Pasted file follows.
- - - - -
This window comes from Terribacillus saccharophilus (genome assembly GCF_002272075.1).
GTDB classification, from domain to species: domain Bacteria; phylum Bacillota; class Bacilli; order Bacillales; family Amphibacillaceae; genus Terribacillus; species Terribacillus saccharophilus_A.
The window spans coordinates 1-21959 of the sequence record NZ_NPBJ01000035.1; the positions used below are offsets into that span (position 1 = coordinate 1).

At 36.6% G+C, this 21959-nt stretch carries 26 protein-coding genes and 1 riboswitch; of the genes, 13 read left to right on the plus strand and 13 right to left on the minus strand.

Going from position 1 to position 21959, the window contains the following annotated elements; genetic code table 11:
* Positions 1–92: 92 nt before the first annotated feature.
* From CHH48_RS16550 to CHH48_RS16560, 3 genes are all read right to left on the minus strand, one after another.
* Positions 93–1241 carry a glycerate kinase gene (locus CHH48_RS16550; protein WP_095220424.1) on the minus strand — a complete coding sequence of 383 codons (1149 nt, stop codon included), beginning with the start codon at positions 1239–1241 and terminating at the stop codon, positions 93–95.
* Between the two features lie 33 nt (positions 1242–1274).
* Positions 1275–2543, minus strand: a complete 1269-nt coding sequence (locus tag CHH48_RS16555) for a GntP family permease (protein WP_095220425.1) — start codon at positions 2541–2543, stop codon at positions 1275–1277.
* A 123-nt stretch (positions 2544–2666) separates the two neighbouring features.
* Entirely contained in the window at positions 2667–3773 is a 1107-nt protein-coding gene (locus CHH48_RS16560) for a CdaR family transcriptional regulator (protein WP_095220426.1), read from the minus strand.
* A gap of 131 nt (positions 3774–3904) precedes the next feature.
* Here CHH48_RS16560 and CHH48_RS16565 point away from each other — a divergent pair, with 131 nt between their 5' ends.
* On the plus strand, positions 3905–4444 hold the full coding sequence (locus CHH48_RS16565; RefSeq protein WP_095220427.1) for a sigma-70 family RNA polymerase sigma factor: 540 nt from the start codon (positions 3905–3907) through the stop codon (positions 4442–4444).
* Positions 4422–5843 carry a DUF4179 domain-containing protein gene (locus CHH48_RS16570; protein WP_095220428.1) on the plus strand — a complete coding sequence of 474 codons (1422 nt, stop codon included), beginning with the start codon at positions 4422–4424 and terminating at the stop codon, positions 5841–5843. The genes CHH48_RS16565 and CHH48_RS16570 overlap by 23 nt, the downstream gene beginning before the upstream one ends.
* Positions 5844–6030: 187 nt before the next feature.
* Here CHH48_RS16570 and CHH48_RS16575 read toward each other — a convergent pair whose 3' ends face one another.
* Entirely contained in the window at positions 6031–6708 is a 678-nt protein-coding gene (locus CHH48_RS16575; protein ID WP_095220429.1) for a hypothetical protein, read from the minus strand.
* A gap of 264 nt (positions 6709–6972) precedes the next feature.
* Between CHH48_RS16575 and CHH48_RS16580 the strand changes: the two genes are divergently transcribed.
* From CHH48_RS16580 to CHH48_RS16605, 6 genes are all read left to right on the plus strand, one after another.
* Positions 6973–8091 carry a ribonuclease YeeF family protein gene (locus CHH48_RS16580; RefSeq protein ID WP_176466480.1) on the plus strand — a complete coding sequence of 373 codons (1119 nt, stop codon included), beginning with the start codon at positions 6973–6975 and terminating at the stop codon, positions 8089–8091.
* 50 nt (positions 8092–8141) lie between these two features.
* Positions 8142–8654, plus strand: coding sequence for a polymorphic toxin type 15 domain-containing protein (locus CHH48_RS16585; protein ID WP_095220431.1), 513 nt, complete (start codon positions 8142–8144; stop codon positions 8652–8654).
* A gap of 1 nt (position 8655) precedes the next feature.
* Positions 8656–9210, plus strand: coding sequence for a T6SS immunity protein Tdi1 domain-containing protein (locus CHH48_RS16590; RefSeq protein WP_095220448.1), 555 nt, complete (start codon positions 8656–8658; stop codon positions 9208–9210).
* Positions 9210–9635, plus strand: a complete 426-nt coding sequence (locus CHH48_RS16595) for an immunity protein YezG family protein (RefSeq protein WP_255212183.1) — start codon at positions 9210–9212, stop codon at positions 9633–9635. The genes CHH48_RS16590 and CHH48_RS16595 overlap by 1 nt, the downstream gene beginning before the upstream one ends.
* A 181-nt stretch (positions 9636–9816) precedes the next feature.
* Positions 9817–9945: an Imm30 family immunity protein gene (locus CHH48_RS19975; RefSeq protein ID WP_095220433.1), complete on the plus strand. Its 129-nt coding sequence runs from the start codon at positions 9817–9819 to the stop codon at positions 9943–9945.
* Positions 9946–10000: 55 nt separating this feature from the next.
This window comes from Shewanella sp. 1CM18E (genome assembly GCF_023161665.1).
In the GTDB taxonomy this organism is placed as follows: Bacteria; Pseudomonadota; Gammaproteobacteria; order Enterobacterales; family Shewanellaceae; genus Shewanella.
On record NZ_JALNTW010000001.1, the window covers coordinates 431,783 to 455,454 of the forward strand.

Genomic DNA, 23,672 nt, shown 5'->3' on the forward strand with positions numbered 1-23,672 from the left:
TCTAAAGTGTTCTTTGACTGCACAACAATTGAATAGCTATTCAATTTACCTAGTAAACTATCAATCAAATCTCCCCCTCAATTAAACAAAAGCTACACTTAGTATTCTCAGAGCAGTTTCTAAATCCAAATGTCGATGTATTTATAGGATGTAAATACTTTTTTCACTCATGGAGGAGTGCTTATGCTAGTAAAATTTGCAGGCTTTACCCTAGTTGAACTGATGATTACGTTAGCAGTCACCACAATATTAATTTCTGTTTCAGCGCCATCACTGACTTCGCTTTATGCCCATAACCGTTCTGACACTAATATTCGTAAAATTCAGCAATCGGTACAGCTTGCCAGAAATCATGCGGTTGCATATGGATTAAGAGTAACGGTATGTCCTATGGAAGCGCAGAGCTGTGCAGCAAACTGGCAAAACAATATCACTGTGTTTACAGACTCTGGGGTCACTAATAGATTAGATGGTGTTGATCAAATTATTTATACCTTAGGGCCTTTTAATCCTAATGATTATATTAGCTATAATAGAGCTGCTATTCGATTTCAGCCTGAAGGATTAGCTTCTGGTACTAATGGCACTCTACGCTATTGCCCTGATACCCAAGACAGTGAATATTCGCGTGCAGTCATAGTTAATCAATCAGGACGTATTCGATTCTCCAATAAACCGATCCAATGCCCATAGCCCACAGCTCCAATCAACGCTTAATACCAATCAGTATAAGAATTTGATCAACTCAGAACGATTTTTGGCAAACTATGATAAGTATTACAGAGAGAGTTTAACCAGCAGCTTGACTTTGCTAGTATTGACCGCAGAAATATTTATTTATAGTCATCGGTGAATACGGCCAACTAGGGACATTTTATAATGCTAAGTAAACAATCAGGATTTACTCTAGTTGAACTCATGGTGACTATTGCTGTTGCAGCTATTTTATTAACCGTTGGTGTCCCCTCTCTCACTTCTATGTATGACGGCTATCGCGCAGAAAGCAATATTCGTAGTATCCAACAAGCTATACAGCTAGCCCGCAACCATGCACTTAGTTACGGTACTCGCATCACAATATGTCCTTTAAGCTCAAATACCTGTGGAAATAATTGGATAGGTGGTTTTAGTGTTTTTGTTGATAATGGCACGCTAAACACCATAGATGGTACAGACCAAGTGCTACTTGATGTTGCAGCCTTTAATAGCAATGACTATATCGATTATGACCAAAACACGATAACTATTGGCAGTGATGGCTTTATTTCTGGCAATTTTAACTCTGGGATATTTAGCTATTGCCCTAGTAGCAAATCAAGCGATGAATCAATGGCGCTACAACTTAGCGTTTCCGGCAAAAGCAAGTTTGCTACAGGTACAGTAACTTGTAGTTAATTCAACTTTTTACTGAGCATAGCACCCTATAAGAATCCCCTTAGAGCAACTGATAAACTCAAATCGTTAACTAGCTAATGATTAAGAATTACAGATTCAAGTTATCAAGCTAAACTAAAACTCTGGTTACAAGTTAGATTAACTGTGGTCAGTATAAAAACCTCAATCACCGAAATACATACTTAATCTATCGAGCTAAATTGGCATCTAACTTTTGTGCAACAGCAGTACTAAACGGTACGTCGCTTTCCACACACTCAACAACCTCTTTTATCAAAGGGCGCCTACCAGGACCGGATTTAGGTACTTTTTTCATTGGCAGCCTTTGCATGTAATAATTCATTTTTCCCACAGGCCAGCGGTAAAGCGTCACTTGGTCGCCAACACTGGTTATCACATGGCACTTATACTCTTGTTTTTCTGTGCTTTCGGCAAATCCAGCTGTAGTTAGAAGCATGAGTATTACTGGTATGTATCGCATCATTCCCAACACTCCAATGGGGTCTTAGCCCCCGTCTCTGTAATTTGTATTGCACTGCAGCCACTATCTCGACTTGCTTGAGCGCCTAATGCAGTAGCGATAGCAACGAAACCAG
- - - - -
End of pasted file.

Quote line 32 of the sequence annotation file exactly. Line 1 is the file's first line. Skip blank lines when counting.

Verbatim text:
This window comes from Shewanella sp. 1CM18E (genome assembly GCF_023161665.1).